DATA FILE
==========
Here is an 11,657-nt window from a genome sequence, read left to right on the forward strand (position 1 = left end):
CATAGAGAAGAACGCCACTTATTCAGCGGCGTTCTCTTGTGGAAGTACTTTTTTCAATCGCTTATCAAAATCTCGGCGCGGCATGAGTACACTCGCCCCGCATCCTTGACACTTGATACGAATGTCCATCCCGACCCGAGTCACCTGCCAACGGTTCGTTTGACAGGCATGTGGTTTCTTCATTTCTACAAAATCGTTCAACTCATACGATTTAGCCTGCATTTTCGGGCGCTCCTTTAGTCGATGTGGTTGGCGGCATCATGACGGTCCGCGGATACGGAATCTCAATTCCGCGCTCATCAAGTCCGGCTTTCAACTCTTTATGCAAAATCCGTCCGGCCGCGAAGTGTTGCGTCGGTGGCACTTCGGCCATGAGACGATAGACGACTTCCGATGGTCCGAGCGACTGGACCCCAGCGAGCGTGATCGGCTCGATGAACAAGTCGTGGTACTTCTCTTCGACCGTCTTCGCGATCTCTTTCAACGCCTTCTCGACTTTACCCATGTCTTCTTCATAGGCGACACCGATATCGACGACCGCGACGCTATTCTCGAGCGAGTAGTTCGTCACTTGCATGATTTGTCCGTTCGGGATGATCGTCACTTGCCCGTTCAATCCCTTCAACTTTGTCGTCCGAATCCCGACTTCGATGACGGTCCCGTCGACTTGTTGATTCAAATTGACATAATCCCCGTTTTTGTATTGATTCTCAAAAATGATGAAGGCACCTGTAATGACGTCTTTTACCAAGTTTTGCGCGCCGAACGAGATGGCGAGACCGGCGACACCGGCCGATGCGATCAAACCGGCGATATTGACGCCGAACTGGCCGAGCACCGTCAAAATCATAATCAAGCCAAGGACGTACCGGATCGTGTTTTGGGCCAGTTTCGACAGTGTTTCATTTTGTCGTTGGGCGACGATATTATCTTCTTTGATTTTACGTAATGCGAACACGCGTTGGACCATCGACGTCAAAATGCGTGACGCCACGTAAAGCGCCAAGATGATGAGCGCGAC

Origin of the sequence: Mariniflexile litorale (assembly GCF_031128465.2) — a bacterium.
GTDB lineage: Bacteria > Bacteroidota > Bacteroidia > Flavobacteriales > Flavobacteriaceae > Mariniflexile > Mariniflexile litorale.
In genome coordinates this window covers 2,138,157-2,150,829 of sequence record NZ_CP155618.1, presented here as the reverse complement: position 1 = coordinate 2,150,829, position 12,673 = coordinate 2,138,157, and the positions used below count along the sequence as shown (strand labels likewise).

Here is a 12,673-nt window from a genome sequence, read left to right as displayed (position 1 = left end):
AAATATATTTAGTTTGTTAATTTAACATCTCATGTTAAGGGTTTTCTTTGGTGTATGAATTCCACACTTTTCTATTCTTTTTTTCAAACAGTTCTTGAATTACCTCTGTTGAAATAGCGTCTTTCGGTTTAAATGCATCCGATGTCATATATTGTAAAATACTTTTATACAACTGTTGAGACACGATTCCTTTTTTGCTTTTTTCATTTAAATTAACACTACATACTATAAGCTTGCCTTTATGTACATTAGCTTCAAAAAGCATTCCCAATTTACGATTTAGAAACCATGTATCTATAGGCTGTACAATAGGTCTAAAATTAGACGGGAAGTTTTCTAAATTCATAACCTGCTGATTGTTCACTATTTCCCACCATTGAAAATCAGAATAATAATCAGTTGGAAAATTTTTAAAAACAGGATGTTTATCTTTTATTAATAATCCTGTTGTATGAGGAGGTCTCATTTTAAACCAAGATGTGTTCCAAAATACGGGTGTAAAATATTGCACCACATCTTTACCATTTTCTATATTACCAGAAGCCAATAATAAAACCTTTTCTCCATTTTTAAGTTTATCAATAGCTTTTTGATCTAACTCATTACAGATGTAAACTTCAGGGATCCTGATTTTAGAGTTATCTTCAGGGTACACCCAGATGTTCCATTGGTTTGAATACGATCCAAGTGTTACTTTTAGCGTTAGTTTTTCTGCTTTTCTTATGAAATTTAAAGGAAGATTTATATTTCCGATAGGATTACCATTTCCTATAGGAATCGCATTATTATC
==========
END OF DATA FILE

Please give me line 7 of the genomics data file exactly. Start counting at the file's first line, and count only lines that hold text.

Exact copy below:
AAATATATTTAGTTTGTTAATTTAACATCTCATGTTAAGGGTTTTCTTTGGTGTATGAATTCCACACTTTTCTATTCTTTTTTTCAAACAGTTCTTGAATTACCTCTGTTGAAATAGCGTCTTTCGGTTTAAATGCATCCGATGTCATATATTGTAAAATACTTTTATACAACTGTTGAGACACGATTCCTTTTTTGCTTTTTTCATTTAAATTAACACTACATACTATAAGCTTGCCTTTATGTACATTAGCTTCAAAAAGCATTCCCAATTTACGATTTAGAAACCATGTATCTATAGGCTGTACAATAGGTCTAAAATTAGACGGGAAGTTTTCTAAATTCATAACCTGCTGATTGTTCACTATTTCCCACCATTGAAAATCAGAATAATAATCAGTTGGAAAATTTTTAAAAACAGGATGTTTATCTTTTATTAATAATCCTGTTGTATGAGGAGGTCTCATTTTAAACCAAGATGTGTTCCAAAATACGGGTGTAAAATATTGCACCACATCTTTACCATTTTCTATATTACCAGAAGCCAATAATAAAACCTTTTCTCCATTTTTAAGTTTATCAATAGCTTTTTGATCTAACTCATTACAGATGTAAACTTCAGGGATCCTGATTTTAGAGTTATCTTCAGGGTACACCCAGATGTTCCATTGGTTTGAATACGATCCAAGTGTTACTTTTAGCGTTAGTTTTTCTGCTTTTCTTATGAAATTTAAAGGAAGATTTATATTTCCGATAGGATTACCATTTCCTATAGGAATCGCATTATTATC